The Official Opposition feels that the 2022-23 budget deepens the affordability crisis and that the Sask. Party has lost touch with the needs of Saskatchewan families.
This is due to no new relief measures, 32 new taxes and fees and no support for seniors or students who need support post-pandemic; this budget reveals a government that has lost track of what’s most important to Saskatchewan people.
Official Opposition Leader Ryan Meili said that when families needed a lifeline in the province, the Sask. Party threw them an anchor.
“Hard-working people are struggling with increased costs at the grocery store, at the pump and in their housing, but this government isn’t listening. Not only does this budget not offer any relief for families just trying to make ends meet, it increases taxes and fees when people are already struggling to make ends meet,” said Meili. “These are very serious times, with increased uncertainty caused by world events. Saskatchewan people deserve solutions to serious problems. Budget 2022 fails to offer any vision to grow our province.”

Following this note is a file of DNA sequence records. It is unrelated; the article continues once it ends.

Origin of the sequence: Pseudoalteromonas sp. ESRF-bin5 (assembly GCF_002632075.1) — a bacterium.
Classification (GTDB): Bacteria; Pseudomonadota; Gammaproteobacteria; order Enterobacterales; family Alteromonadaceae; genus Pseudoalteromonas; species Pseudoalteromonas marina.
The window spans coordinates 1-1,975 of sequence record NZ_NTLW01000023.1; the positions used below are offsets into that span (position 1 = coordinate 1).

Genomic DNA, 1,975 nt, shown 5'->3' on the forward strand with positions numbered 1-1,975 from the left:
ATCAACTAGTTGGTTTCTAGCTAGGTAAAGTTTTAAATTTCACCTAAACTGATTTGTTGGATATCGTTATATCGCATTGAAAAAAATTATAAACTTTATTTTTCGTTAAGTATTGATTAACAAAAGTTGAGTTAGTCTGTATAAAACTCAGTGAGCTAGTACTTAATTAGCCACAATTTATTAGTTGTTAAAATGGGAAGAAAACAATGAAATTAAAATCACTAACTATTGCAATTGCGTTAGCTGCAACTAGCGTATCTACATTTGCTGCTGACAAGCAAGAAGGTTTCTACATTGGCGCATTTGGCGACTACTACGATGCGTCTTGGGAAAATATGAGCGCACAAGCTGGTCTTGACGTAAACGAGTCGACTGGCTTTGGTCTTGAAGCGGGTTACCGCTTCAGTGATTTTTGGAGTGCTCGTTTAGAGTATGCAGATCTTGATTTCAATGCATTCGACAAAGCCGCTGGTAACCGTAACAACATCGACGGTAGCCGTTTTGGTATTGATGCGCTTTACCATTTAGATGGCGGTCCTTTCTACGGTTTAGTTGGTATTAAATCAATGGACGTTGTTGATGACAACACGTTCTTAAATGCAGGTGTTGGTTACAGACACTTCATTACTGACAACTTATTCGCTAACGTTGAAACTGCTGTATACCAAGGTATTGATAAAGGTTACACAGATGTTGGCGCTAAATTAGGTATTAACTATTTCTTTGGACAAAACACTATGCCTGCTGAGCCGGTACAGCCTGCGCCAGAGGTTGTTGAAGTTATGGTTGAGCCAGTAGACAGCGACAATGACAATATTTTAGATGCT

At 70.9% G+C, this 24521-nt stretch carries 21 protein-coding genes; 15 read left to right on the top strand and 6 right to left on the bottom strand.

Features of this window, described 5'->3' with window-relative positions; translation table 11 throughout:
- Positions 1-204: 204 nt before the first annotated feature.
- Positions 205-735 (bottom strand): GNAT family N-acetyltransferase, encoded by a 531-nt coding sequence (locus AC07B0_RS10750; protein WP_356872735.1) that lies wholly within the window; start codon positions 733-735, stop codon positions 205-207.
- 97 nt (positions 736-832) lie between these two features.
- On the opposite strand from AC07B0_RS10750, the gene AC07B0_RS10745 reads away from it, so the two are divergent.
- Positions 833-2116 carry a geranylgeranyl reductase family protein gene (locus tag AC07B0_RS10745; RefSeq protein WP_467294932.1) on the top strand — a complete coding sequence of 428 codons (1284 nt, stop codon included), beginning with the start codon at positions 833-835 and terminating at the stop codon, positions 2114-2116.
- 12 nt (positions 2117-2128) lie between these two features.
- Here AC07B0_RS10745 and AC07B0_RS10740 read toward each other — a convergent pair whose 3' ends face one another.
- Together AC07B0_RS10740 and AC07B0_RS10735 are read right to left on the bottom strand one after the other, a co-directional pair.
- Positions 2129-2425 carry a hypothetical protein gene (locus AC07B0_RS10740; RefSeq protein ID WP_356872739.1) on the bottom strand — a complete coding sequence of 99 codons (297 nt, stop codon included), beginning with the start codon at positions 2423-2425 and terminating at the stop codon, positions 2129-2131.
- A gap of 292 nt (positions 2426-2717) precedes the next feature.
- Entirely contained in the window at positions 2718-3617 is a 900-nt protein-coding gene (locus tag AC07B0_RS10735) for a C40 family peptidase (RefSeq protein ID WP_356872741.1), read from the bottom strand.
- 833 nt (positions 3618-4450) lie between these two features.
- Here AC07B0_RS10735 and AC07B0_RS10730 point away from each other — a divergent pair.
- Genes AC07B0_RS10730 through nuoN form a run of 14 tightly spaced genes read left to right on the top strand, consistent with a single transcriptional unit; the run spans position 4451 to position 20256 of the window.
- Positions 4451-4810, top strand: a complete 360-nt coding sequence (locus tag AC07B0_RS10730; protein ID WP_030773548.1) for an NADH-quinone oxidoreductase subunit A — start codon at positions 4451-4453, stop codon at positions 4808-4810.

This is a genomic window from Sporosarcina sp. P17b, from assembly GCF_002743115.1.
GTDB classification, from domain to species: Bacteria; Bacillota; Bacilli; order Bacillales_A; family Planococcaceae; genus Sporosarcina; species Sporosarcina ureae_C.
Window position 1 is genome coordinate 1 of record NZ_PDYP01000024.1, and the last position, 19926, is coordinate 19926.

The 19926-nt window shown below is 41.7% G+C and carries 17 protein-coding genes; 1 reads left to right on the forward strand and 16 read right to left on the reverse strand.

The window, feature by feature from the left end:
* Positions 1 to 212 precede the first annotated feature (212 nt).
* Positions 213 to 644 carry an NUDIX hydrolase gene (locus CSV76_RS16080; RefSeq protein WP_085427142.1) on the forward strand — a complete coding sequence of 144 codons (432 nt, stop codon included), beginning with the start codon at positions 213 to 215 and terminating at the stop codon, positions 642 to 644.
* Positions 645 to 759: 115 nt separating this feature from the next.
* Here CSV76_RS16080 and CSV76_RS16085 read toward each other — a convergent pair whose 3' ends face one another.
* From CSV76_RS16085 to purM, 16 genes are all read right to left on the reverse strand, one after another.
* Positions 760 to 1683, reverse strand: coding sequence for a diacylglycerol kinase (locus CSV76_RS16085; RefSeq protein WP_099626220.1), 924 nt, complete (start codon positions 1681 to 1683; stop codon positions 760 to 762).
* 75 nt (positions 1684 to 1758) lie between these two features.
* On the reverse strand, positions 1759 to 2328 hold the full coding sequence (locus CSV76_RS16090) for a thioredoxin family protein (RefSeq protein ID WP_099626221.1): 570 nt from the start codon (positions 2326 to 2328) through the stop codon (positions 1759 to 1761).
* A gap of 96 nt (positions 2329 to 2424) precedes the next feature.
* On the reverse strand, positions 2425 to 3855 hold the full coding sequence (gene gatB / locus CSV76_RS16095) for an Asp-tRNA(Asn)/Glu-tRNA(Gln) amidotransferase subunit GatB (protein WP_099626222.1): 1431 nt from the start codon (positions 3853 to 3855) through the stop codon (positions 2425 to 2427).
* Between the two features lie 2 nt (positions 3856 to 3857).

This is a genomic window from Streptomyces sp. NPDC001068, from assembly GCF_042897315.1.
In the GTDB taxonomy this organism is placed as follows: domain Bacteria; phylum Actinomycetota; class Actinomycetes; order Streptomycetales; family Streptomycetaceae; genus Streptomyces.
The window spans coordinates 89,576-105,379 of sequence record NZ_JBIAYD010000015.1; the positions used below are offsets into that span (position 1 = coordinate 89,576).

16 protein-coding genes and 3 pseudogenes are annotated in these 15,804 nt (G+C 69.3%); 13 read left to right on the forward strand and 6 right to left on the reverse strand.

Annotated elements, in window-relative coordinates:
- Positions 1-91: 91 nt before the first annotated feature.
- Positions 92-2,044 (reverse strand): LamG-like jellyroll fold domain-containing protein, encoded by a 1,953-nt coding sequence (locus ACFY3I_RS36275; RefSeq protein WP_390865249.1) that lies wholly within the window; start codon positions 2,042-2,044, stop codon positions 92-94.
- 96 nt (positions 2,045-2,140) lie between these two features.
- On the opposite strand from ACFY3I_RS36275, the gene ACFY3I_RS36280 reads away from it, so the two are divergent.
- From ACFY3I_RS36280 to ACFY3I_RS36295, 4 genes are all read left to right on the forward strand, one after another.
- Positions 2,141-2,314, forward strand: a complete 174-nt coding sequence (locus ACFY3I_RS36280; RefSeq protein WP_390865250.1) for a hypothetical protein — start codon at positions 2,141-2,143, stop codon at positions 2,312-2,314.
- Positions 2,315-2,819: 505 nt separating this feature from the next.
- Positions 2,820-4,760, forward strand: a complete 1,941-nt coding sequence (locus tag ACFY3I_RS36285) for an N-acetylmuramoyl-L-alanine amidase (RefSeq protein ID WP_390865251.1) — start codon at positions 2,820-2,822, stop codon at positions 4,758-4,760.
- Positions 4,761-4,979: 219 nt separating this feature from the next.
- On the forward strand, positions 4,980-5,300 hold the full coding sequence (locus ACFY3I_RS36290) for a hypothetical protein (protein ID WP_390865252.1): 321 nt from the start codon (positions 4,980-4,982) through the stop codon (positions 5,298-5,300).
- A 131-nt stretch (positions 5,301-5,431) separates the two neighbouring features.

The NDP listed multiple ways the budget fails families as it offers no economic relief to families struggling to make ends meet, failing to invest in education, hiking the PST, increasing property taxes, leaving Saskatchewan with the lowest minimum wage in Canada, failing to prepare the province for changing labour force needs, and slashing workforce development by 41%.
Finance Critic Trent Wotherspoon said the province is cranking up the costs on residents.
“Nickel-and-diming folks at a time they desperately need relief. We need to be supporting our hospitality and tourism sector and encouraging people to come together as communities. Instead, we see new tax measures that make events less accessible for Saskatchewan families,” said Wotherspoon. “This is a budget soaring with resource revenues that don’t trickle down to people crushed by cost of living increases. We need investments that secure our future. This budget fails to deliver the relief Saskatchewan people need.”